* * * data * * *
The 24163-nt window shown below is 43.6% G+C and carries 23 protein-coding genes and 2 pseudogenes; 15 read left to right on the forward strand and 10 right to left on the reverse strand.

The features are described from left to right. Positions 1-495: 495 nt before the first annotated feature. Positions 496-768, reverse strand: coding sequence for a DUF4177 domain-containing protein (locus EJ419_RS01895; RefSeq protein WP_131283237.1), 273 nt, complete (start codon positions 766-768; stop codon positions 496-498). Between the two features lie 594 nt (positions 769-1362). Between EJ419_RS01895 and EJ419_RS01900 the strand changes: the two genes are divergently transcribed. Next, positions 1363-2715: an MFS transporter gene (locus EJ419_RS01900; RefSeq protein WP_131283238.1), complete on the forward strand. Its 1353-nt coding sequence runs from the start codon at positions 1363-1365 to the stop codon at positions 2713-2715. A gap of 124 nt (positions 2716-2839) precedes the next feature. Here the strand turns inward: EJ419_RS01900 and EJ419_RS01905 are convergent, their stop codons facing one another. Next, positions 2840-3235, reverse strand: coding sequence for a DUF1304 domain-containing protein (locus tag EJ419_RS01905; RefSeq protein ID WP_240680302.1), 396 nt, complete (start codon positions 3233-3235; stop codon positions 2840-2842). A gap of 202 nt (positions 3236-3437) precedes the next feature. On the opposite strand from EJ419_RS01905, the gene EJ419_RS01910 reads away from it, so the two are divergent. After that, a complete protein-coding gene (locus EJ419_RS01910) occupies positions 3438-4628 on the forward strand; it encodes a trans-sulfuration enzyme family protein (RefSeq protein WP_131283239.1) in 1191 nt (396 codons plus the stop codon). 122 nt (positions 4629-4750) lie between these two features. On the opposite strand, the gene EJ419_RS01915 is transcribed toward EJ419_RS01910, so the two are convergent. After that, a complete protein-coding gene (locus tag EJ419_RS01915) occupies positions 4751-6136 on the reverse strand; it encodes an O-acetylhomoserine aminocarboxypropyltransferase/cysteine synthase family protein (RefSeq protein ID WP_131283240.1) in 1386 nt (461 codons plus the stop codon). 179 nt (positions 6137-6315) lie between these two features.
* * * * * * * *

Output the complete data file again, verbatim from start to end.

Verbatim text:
The 24163-nt window shown below is 43.6% G+C and carries 23 protein-coding genes and 2 pseudogenes; 15 read left to right on the forward strand and 10 right to left on the reverse strand.

The features are described from left to right. Positions 1-495: 495 nt before the first annotated feature. Positions 496-768, reverse strand: coding sequence for a DUF4177 domain-containing protein (locus EJ419_RS01895; RefSeq protein WP_131283237.1), 273 nt, complete (start codon positions 766-768; stop codon positions 496-498). Between the two features lie 594 nt (positions 769-1362). Between EJ419_RS01895 and EJ419_RS01900 the strand changes: the two genes are divergently transcribed. Next, positions 1363-2715: an MFS transporter gene (locus EJ419_RS01900; RefSeq protein WP_131283238.1), complete on the forward strand. Its 1353-nt coding sequence runs from the start codon at positions 1363-1365 to the stop codon at positions 2713-2715. A gap of 124 nt (positions 2716-2839) precedes the next feature. Here the strand turns inward: EJ419_RS01900 and EJ419_RS01905 are convergent, their stop codons facing one another. Next, positions 2840-3235, reverse strand: coding sequence for a DUF1304 domain-containing protein (locus tag EJ419_RS01905; RefSeq protein ID WP_240680302.1), 396 nt, complete (start codon positions 3233-3235; stop codon positions 2840-2842). A gap of 202 nt (positions 3236-3437) precedes the next feature. On the opposite strand from EJ419_RS01905, the gene EJ419_RS01910 reads away from it, so the two are divergent. After that, a complete protein-coding gene (locus EJ419_RS01910) occupies positions 3438-4628 on the forward strand; it encodes a trans-sulfuration enzyme family protein (RefSeq protein WP_131283239.1) in 1191 nt (396 codons plus the stop codon). 122 nt (positions 4629-4750) lie between these two features. On the opposite strand, the gene EJ419_RS01915 is transcribed toward EJ419_RS01910, so the two are convergent. After that, a complete protein-coding gene (locus tag EJ419_RS01915) occupies positions 4751-6136 on the reverse strand; it encodes an O-acetylhomoserine aminocarboxypropyltransferase/cysteine synthase family protein (RefSeq protein ID WP_131283240.1) in 1386 nt (461 codons plus the stop codon). 179 nt (positions 6137-6315) lie between these two features.